quadriparesis and death.
Solanki et al, J Inherit Metab Dis, 2013
At 4 years old
At 7 years old
Progressive genu valgum and hip deformity in
Morquio A. Surgical correction can improve
mechanics, increase walking ability and endurance,
reduce pain, and delay onset of arthritis.
Radiographs from Dhawale et al, J Pediatr Orthop
B, 2012
Solanki et al, J Inherit Metab Dis, 2013; Dhawale et al, J Pediatr Orthop B, 2012; White, Rheumatology, 2011; White,
Curr Orthop Prac, 2012
Regular assessments of the spine
are recommended for improved patient outcomes
Assessment
At diagnosis
Frequency
Neurological exam
Yes
6 months
Plain radiography cervical spine (AP,
lateral neutral and flexion-extension)
Yes
2-3 years
Plain radiography spine (AP, lateral
thoracolumbar)
Yes
2-3 years if evidence
of kyphosis
or scoliosis
MRI neutral position, whole spine
Yes
1 year
Flexion-extension of cervical spine by
MRI
Yes
1-3 years
CT neutral region of interest
Solanki et al, J Inherit Metab Dis, 2013
Preoperative planning
Surgical interventions
Indications include:
– Neurological deficits + instability
– Cord compression with signal change on MRI
Ain et al, Spine, 2006
Cervical spine:
– Posterior fusion for C1-C2 subluxation and
instability, often with posterior occipito-cervical
fixation
– If subluxation is irreducible and cord compression is
present, decompression + fusion is indicated
– Prophylatic fusion recommended by some
Thoracolumbar kyphosis:
– Decompression, segmental instrumentation and
fusion
– Anterior discectomy and fusion strongly
recommended to augment posterior fusion in cases
of rigid kyphosis
Image courtesy of Klane White, MD
White, Curr Orthop Prac, 2012
Solanki et al, J Inherit Metab Dis, 2013; White, Curr Orthop Prac, 2012; Ain et al, Spine (Phila PA 1976), 2006;
Ransford et al, J Bone Joint Surg Br, 1996; Lipson, J Bone Joint Surg Am, 1977
Outcomes of spine surgery
Short-term post-operative outcomes generally good
Possible post-surgical complications:
– Late instability below fusion site may necessitate
multiple fusions
– Halo pin tract infection
→ Long-term monitoring is important
Long-term outcomes beyond 5 years are less known
– few studies
Morquio patient 26 years post-surgery:
complete resolution of quadriparesis achieved
and neurological function maintained 26 years
after C1-C2 decompression and stabilization
Image courtesy of Klane White, MD
White, J Bone Joint Surg Am, 2009
Solanki et al, J Inherit Metab Dis, 2013; White, J Bone Joint Surg Am, 2009; Ain et al, Spine (Phila PA 1976), 2006; Dalvie et al, J Pediatr
Orthop B, 2001; Holte et al, Neuro-Orthopedics,1994; Houten et al, Pediatr Neurosurg, 2011; Lipson, J Bone Joint Surg Am, 1977; Ransford
et al, J Bone Joint Surg Br, 1996; Stevens et al, J Bone Joint Surg Br 1991; Svensson and Aaro, Act Orthop Scand, 1988.
Regular assessments of the hips and lower
extremities are recommended for optimal outcomes
Initial
assessment
Annually
Hips/pelvis: AP pelvis radiograph
X
X
Lower extremities:
Standing AP radiographs
X
Assessment
White, Rheumatology, 2011
As
clinically
indicated
X
Hip deformity correction and outcomes
Pelvic osteotomy + femoral osteotomy
– Hip subluxation may recur
– Shelf acetabuloplasty + femoral varus derotation osteotomy (VDRO)
reported to yield good outcomes with no recurrent hip subluxation
Total hip arthroplasty
Morquio A patient with hip subluxation: (A) At 12.5
years underwent Pemberton osteotomy + VDRO. (B) At
16 years, hip subluxation recurred. (C) At 18 years, hips
well located 2 years post-shelf acetabuloplasty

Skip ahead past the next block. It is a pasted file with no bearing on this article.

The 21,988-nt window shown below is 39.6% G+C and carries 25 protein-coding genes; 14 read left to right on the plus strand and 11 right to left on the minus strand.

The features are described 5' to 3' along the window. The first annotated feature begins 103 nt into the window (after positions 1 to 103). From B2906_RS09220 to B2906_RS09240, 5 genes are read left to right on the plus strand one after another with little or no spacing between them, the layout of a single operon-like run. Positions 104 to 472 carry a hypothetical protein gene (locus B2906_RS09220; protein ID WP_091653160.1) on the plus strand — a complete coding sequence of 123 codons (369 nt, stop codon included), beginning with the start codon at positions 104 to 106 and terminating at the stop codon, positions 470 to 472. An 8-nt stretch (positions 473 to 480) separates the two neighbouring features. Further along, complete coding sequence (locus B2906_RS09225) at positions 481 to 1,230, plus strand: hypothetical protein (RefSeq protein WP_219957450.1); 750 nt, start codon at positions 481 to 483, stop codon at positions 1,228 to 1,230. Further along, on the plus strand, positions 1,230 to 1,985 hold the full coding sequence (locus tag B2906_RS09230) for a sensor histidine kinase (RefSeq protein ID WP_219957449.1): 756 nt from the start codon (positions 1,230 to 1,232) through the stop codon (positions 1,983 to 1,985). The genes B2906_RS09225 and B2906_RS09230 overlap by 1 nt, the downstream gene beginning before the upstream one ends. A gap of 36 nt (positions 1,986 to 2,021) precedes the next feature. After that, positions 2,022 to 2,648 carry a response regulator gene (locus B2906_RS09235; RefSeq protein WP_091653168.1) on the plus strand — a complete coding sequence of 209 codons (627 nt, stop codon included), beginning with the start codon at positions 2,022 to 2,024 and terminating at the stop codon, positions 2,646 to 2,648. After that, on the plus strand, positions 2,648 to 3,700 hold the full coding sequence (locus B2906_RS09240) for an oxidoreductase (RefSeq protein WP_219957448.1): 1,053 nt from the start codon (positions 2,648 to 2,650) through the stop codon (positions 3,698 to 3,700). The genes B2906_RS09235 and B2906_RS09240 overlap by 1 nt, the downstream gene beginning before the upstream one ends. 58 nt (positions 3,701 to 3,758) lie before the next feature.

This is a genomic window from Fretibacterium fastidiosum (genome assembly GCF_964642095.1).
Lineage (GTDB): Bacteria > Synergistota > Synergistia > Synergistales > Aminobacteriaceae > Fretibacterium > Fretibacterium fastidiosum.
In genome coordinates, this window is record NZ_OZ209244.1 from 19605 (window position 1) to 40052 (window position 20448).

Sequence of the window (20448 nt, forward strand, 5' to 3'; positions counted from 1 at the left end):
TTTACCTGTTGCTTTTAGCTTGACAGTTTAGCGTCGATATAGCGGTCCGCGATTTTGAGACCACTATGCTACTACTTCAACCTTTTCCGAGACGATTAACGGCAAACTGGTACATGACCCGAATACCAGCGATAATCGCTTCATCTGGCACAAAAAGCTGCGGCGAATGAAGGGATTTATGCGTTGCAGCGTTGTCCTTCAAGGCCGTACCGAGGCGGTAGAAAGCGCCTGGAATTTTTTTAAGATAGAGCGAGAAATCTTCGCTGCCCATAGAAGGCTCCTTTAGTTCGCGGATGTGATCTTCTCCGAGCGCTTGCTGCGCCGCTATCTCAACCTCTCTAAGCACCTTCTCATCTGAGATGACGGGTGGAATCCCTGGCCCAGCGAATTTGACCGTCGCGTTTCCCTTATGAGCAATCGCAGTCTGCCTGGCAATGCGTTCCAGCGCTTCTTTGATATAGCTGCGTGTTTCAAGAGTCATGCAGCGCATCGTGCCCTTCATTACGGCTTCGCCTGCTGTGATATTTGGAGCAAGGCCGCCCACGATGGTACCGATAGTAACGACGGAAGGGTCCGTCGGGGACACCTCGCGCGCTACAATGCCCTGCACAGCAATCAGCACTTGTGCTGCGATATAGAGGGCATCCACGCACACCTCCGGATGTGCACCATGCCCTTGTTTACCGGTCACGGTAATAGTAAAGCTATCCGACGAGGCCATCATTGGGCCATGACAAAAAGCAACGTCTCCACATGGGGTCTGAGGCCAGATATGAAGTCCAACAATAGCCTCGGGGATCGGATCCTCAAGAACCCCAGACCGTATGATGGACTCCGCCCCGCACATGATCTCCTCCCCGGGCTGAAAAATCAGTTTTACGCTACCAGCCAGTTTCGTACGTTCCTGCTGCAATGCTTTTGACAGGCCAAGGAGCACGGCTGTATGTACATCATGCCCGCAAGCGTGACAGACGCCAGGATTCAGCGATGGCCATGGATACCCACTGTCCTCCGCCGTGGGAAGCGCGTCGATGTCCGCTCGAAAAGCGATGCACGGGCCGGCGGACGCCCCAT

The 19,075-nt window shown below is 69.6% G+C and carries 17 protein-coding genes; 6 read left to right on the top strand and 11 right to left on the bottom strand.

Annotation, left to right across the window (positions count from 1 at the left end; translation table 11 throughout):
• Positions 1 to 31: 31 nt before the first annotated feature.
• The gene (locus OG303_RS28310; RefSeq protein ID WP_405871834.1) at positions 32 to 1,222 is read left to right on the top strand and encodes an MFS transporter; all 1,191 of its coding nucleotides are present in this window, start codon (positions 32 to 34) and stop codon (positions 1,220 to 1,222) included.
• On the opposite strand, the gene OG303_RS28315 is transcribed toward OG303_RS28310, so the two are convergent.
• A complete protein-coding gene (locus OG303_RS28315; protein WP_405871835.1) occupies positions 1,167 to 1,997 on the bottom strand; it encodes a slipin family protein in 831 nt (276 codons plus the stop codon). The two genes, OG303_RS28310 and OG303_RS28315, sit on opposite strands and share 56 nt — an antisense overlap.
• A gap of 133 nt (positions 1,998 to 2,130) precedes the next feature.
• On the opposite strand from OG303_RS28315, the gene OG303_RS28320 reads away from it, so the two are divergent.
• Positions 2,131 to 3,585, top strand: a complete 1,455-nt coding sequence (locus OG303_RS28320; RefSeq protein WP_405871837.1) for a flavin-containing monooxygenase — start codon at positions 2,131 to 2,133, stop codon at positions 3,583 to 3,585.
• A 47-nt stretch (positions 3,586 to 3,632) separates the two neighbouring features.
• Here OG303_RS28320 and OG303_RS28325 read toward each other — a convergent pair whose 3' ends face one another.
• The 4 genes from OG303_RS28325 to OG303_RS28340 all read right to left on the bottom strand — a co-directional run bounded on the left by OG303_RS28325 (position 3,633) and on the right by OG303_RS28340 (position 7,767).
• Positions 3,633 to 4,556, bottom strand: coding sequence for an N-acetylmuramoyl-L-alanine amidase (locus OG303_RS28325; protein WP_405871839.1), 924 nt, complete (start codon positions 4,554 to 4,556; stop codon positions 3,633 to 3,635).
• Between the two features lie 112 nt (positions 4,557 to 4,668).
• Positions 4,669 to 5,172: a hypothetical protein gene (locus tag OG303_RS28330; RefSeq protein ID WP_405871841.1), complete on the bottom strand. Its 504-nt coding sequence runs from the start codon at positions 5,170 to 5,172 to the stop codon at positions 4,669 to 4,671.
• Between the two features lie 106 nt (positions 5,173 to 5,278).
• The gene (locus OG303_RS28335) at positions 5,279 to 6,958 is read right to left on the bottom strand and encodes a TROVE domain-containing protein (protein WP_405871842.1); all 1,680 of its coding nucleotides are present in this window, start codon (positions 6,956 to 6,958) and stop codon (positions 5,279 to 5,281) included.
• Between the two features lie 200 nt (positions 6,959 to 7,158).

Morquio adult: satisfactory bilateral
hip replacement, 7 year followup
Dhawale et al, J Pediatr Orthop, 2012
Lewis et al, J Bone Joint Surg Br, 2010
Dhawale et al, J Pediatr Orthop, 2012; Tassanari et al, Chir Organi Mov , 2008; Lewis et al, J Bone Joint Surg Br, 2010;
White, Curr Orthop Prac, 2012
Knee deformity correction and outcomes
Guided growth for younger patients with mild to
moderate genu valgum
Osteotomy for patients with limited growth potential
and severe genu valgum
Recurrence after genu valgum correction is common
Total knee arthroplasty for patients with advanced
arthrosis
Morquio A adult, 4 years after total knee arthroplasty
Hemiepiphysiodesis (F) of
proximal tibia and distal
femur with 8 plates in 10 year
old Morquio A patient. (G)
Maintenance of correction 1
year after removal of 8 plates,
at age 13 years. Patient also
underwent guided growth for
ankle valgus.
de Waal Malefijt et al. Arch Orthop Trauma Surg, 2000
Dhawale et al, J Pediatr Orthop, 2012
Dhawale et al, J Pediatr Orthop, 2012; de Waal Malefijt et al. Arch Orthop Trauma Surg, 2000; Atinga et al, J Bone Joint Surg Br,
2008; White, Curr Orthop Prac, 2012
Airway and anesthetic management of Morquio A
patients presenting for surgery is challenging
Morquio A patients are at high risk of anesthesia-related morbidity and mortality
due to:
– Cervical instability and myelopathy
– Compromised respiratory function
 Upper and lower airway obstruction
 Restrictive lung disease
– Cardiac abnormalities
Any elective surgery requires:
– Thorough pre-operative ENT, pulmonary and cardiac evaluations
– Pre-operative radiological assessment of the cervical spine
– Skilled personnel in airway management
– Spectrum of airway management equipment
Morquio A patients should be managed by experienced anesthesiologists at
centers familiar with MPS disorders
Theroux et al, Paediatr Anaesth, 2012; Solanki et al, J Inherit Metab Dis, 2013; Walker et al, J Inherit Metab Dis, 2013;
McLaughlin et al, BMC Anesthesiol, 2010; Morgan et al, Paediatr Anaesth, 2002; Shinhar et al, Arch Otolaryngol Head Neck Surg, 2004;
Belani et al, J Ped Surg, 1993; Walker et al, Anaesthesia, 1994
Non-surgical interventions
Physical therapy
Walker/wheelchair use
Pain management
MorCAP baseline data (Harmatz et al, 2013)
revealed:
• 49% of 300 Morquio A subjects required
wheelchairs (mean age= 14.5 years)
• 26% of 298 Morquio A subjects used walking
aids (mean age= 14.5 years)
Harmatz et al, Mol Genet Metab, 2013